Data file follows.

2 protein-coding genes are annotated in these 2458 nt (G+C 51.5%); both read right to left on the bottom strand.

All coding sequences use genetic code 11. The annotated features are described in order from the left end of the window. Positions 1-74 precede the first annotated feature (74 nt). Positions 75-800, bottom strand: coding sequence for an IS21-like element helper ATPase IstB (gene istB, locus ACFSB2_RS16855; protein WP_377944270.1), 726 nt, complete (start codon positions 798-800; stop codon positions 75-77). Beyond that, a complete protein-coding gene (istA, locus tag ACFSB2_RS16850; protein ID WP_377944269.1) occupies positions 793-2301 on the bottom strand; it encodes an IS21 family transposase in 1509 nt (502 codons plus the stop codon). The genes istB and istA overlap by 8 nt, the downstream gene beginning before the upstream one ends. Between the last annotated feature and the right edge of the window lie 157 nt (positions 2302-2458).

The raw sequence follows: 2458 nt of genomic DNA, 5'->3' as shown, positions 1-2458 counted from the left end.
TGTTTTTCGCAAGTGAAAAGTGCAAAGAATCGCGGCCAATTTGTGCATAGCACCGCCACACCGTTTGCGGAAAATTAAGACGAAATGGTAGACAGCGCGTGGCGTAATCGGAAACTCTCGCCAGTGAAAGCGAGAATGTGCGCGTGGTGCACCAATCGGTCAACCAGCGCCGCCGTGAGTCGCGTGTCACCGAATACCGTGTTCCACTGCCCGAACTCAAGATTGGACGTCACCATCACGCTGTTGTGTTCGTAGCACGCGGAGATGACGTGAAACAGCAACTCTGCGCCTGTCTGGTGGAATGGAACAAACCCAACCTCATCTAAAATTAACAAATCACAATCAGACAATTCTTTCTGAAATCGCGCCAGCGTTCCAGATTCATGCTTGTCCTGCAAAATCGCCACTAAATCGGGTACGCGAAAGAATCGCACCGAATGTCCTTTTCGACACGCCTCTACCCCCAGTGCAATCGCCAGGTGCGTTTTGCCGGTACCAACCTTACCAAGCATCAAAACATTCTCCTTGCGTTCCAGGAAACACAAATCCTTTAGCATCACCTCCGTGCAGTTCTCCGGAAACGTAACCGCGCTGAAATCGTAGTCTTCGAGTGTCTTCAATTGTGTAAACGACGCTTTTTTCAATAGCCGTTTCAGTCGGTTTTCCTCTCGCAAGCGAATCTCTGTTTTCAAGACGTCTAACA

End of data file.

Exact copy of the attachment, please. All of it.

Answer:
2 protein-coding genes are annotated in these 2458 nt (G+C 51.5%); both read right to left on the bottom strand.

All coding sequences use genetic code 11. The annotated features are described in order from the left end of the window. Positions 1-74 precede the first annotated feature (74 nt). Positions 75-800, bottom strand: coding sequence for an IS21-like element helper ATPase IstB (gene istB, locus ACFSB2_RS16855; protein WP_377944270.1), 726 nt, complete (start codon positions 798-800; stop codon positions 75-77). Beyond that, a complete protein-coding gene (istA, locus tag ACFSB2_RS16850; protein ID WP_377944269.1) occupies positions 793-2301 on the bottom strand; it encodes an IS21 family transposase in 1509 nt (502 codons plus the stop codon). The genes istB and istA overlap by 8 nt, the downstream gene beginning before the upstream one ends. Between the last annotated feature and the right edge of the window lie 157 nt (positions 2302-2458).

The raw sequence follows: 2458 nt of genomic DNA, 5'->3' as shown, positions 1-2458 counted from the left end.
TGTTTTTCGCAAGTGAAAAGTGCAAAGAATCGCGGCCAATTTGTGCATAGCACCGCCACACCGTTTGCGGAAAATTAAGACGAAATGGTAGACAGCGCGTGGCGTAATCGGAAACTCTCGCCAGTGAAAGCGAGAATGTGCGCGTGGTGCACCAATCGGTCAACCAGCGCCGCCGTGAGTCGCGTGTCACCGAATACCGTGTTCCACTGCCCGAACTCAAGATTGGACGTCACCATCACGCTGTTGTGTTCGTAGCACGCGGAGATGACGTGAAACAGCAACTCTGCGCCTGTCTGGTGGAATGGAACAAACCCAACCTCATCTAAAATTAACAAATCACAATCAGACAATTCTTTCTGAAATCGCGCCAGCGTTCCAGATTCATGCTTGTCCTGCAAAATCGCCACTAAATCGGGTACGCGAAAGAATCGCACCGAATGTCCTTTTCGACACGCCTCTACCCCCAGTGCAATCGCCAGGTGCGTTTTGCCGGTACCAACCTTACCAAGCATCAAAACATTCTCCTTGCGTTCCAGGAAACACAAATCCTTTAGCATCACCTCCGTGCAGTTCTCCGGAAACGTAACCGCGCTGAAATCGTAGTCTTCGAGTGTCTTCAATTGTGTAAACGACGCTTTTTTCAATAGCCGTTTCAGTCGGTTTTCCTCTCGCAAGCGAATCTCTGTTTTCAAGACGTCTAACA